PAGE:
Thank goodness for people like heymama member Jackie Cohen. Her honesty is refreshing, and her candid account of her journey to starting a family is helpful to say the least. We first chatted with Jackie late last year about her process From Infertility to Family, but with a major fundraiser for HelpUsAdopt.org, an organization that she is hugely involved with on the horizon, we wanted to find out precisely how she got the whole process started. If you are curious about adoption but don’t know the first thing about it, Jackie has gathered some helpful advice that will get you started. Read on…
For most, the process of adoption starts well before they actually decide to adopt, they just don’t know it yet. I didn’t. From my experience, the journey to motherhood and subsequent process of adoption, actually started with my struggle to have a baby. I think most people envision getting pregnant and carrying their own baby, and even if you struggle to conceive, with today’s technology there are so many options available to assist with fertility, that everyone assumes, “I can totally make a baby!” The reality is however, regardless of budget, or desire to conceive, sometimes, as badly as you might want it, there aren’t enough drugs or money to help you have a baby.
Without my fertility struggles however, I don’t think I would have adopted and I wouldn’t be where I am today. I love that I have become a voice for adoption, and am filled with a passion to share my story to help others build their families in the same way. Unfortunately, there are still some fears and stigmas attached to the process, and I hope that my experience can help. My little girl turned out to be an angel and there are others out there too. Here are the steps I took to get the process started:
- Find an Adoption Attorney. I did a private adoption, which is managed through a lawyer. He/she will outline everything you need to know about domestic adoption. There is a lot of paperwork to prepare and each family applying to adopt has to be cleared by the state, finger printed, and interviewed by a social worker. They will guide you through the forms to fill out, books to read, papers to write and home visits to conduct.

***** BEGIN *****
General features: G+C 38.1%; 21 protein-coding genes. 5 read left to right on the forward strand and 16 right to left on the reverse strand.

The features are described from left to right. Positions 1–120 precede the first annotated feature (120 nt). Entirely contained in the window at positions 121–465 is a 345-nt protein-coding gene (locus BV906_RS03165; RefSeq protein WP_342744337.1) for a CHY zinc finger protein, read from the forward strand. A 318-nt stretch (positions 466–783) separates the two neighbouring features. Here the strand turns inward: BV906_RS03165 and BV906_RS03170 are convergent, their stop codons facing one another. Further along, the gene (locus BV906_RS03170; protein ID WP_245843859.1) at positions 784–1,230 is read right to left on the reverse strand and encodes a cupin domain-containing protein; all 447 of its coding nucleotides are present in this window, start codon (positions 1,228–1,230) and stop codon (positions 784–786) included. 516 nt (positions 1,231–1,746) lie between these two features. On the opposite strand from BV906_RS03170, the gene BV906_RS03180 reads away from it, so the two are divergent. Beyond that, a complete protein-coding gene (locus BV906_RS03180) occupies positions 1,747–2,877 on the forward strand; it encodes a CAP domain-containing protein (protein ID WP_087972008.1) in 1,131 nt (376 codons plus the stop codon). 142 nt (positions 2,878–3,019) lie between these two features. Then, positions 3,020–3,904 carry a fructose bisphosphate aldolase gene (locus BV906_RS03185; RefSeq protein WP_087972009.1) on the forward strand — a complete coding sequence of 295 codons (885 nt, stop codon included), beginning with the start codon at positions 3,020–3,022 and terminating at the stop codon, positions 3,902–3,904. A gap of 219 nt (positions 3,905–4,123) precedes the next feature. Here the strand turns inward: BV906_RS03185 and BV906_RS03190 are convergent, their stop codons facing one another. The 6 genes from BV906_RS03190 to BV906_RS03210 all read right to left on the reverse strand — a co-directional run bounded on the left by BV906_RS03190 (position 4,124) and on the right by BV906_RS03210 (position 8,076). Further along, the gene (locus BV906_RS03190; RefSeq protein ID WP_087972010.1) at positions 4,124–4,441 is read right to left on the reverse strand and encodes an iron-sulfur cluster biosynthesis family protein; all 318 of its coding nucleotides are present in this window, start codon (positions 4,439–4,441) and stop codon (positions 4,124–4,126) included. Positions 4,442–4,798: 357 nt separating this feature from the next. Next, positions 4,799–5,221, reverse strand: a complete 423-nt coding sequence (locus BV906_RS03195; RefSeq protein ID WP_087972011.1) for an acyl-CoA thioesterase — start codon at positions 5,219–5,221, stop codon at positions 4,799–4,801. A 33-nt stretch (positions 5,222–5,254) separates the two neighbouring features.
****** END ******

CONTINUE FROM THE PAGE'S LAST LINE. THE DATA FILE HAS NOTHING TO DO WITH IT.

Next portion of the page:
- The Birth Mother. What I learned during this process, is that Birth Mother (BM) generally picks a family based on what they believe is the perfect family that she (or they, if the birth dad is involved) can’t provide for the child. So, being single, and Jewish, could potentially work against me. I was lucky, it didn’t.
- Communication. I also learned that the means of communication is old school. You
place ads in local papers in the classifieds, that says you are seeking a baby and direct people to contact you through a phone number that goes to a voicemail where they can reach you. Imagine that? I spent $13,000 on $40 ads. You do the math. I placed a lot of ads simultaneously in newspapers across the country, also referred to as an advertising blitz. Others opt to space out the charges and spend $1k-$2k a month, but I had already been trying to have a family for 2.5 years and was desperate to start.